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Are you really
promotion material?

Fill in this short survey to find out:

  • 1. Have you requested a promotion in the last year?
  • 2. Have you ever been rejected for a promotion?
  • 3. Have you ever been offered a promotion?
  • 4. Has a co-worker at the same level ever been promoted instead of you?
  • 5. Has there ever been a position you applied for and didn’t get?
  • 6. Are you hesitant about asking for a promotion for fear of your boss’s response?
  • 7. Have you ever left an organization because you were passed up for promotion there?
  • 8. Do you know if your work environment values you and your work?
  • 9. Do you think that you deserve a promotion?
  • 10. Do you promote your work and yourself at work?
Get your results directly to your email:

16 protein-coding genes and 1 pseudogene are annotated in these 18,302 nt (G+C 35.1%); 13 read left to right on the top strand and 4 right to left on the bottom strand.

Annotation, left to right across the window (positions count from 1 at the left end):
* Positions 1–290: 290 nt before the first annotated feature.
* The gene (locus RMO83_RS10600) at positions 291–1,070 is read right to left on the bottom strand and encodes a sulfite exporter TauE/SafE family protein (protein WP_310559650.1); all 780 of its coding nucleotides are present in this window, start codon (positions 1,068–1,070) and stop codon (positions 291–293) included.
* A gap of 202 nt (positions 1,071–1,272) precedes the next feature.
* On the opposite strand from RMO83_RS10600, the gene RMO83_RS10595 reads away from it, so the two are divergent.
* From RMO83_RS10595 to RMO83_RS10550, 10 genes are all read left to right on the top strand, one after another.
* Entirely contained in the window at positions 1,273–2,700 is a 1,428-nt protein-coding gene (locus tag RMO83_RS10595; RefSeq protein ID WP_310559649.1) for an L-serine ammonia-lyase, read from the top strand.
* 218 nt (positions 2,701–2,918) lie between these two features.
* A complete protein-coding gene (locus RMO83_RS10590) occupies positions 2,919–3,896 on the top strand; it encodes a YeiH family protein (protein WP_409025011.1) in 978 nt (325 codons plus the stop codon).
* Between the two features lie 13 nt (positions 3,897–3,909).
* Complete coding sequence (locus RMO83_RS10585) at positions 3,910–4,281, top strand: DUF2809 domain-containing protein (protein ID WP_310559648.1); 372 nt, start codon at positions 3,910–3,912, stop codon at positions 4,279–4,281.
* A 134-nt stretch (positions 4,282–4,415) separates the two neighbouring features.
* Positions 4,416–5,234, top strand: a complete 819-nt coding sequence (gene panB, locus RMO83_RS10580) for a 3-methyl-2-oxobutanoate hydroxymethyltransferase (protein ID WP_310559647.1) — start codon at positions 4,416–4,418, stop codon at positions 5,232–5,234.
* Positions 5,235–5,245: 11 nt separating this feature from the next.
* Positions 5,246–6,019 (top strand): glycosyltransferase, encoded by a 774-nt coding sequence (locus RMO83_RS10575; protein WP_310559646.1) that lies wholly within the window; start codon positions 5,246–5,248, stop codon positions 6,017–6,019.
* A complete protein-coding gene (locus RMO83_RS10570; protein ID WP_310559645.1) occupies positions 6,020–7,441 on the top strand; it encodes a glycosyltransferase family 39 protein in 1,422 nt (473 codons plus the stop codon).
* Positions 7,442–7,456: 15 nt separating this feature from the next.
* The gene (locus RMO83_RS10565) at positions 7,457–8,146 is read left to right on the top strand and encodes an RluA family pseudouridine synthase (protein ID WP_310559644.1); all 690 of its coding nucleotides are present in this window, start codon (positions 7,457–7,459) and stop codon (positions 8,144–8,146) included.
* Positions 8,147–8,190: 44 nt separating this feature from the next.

** Please answer all questions **

What should you do if you didn't get promoted?

You’ve done all of the right things and followed all of the right steps. You walked out of the interview confidently, absolutely sure that the promotion was yours - after all who else would they choose? And then the blow comes. Your boss lets you know that while they really appreciate your hard work and dedication, someone else has been given the promotion. Is this the time to throw in the towel? Leave the company? I suggest holding your horses and considering the following:

 

1.    You have the right to be upset and angry.

Most people don’t realize how important it is to acknowledge your feelings. Without processing this kind of let down, you won’t be equipped to move on to other career advancement solutions - either at your present job or if you decide to apply for a role elsewhere. Until you can face your disappointment as an honest, legitimate emotion, it will be very difficult for you to concentrate your energies on that next promotion or job opportunity.

 

2.    Understand that it’s not personal.